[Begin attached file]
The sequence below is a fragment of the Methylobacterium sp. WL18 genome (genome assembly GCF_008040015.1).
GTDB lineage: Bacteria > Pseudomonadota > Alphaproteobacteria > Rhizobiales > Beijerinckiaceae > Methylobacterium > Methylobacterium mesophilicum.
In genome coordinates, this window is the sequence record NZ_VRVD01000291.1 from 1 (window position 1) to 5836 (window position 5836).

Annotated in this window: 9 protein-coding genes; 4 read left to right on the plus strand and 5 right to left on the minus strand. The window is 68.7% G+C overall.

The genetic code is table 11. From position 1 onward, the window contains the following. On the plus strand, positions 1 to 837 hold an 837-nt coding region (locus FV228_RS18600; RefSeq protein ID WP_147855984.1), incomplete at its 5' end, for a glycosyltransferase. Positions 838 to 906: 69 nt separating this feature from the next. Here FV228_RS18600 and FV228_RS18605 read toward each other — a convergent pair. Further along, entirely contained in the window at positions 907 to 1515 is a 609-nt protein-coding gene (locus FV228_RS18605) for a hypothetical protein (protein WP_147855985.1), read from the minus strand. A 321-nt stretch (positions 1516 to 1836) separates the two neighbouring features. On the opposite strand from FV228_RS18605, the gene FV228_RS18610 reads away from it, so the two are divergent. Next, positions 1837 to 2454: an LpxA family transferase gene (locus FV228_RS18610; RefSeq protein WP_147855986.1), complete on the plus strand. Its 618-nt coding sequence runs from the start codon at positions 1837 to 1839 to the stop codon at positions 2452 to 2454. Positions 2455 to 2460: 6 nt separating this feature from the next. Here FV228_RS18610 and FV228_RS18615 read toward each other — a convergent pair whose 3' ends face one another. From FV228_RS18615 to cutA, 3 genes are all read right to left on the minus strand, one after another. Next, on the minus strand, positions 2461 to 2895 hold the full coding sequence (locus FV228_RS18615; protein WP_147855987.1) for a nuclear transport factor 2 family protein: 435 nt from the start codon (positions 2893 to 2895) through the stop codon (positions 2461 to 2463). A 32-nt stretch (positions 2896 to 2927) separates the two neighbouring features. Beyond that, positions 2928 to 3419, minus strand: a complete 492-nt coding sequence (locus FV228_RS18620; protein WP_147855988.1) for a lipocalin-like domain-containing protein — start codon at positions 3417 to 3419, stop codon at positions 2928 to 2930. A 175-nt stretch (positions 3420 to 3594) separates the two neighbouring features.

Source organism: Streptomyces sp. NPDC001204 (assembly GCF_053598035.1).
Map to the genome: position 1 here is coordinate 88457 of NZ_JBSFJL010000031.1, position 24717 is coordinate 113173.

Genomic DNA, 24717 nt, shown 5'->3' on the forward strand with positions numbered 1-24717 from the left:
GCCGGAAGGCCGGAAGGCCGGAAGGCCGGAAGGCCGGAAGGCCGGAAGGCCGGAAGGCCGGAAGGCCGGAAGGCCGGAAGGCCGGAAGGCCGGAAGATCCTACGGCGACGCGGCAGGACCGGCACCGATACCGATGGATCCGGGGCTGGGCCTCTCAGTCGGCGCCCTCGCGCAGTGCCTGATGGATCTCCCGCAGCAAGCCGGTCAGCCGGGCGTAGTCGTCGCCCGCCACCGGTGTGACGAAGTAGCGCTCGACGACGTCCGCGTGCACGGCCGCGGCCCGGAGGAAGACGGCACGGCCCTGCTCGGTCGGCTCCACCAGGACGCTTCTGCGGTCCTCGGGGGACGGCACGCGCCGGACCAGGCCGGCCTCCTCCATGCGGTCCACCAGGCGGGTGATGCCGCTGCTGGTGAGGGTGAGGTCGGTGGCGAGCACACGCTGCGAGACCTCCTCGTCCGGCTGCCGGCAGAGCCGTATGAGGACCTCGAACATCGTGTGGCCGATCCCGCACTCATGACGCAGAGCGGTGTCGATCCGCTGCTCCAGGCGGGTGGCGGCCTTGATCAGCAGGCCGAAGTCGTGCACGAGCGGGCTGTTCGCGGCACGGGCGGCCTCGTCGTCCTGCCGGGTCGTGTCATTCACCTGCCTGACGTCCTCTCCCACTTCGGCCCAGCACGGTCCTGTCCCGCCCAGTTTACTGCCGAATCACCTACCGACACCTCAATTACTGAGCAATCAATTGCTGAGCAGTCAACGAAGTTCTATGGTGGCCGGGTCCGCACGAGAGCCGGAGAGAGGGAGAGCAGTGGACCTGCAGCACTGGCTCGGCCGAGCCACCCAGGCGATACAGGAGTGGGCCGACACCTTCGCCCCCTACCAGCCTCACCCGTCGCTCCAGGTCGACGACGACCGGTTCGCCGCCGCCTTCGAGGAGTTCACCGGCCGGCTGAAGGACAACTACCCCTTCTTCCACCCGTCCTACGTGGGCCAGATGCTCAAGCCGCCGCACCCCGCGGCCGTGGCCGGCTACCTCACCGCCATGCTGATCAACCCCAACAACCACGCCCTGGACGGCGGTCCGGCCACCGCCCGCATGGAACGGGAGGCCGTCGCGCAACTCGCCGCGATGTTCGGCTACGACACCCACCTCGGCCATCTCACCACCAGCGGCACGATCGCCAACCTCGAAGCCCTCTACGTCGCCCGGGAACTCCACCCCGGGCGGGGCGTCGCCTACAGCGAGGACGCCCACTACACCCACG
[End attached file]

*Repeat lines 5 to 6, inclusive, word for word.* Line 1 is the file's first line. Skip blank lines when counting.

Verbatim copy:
The genetic code is table 11. From position 1 onward, the window contains the following. On the plus strand, positions 1 to 837 hold an 837-nt coding region (locus FV228_RS18600; RefSeq protein ID WP_147855984.1), incomplete at its 5' end, for a glycosyltransferase. Positions 838 to 906: 69 nt separating this feature from the next. Here FV228_RS18600 and FV228_RS18605 read toward each other — a convergent pair. Further along, entirely contained in the window at positions 907 to 1515 is a 609-nt protein-coding gene (locus FV228_RS18605) for a hypothetical protein (protein WP_147855985.1), read from the minus strand. A 321-nt stretch (positions 1516 to 1836) separates the two neighbouring features. On the opposite strand from FV228_RS18605, the gene FV228_RS18610 reads away from it, so the two are divergent. Next, positions 1837 to 2454: an LpxA family transferase gene (locus FV228_RS18610; RefSeq protein WP_147855986.1), complete on the plus strand. Its 618-nt coding sequence runs from the start codon at positions 1837 to 1839 to the stop codon at positions 2452 to 2454. Positions 2455 to 2460: 6 nt separating this feature from the next. Here FV228_RS18610 and FV228_RS18615 read toward each other — a convergent pair whose 3' ends face one another. From FV228_RS18615 to cutA, 3 genes are all read right to left on the minus strand, one after another. Next, on the minus strand, positions 2461 to 2895 hold the full coding sequence (locus FV228_RS18615; protein WP_147855987.1) for a nuclear transport factor 2 family protein: 435 nt from the start codon (positions 2893 to 2895) through the stop codon (positions 2461 to 2463). A 32-nt stretch (positions 2896 to 2927) separates the two neighbouring features. Beyond that, positions 2928 to 3419, minus strand: a complete 492-nt coding sequence (locus FV228_RS18620; protein WP_147855988.1) for a lipocalin-like domain-containing protein — start codon at positions 3417 to 3419, stop codon at positions 2928 to 2930. A 175-nt stretch (positions 3420 to 3594) separates the two neighbouring features.

Source organism: Streptomyces sp. NPDC001204 (assembly GCF_053598035.1).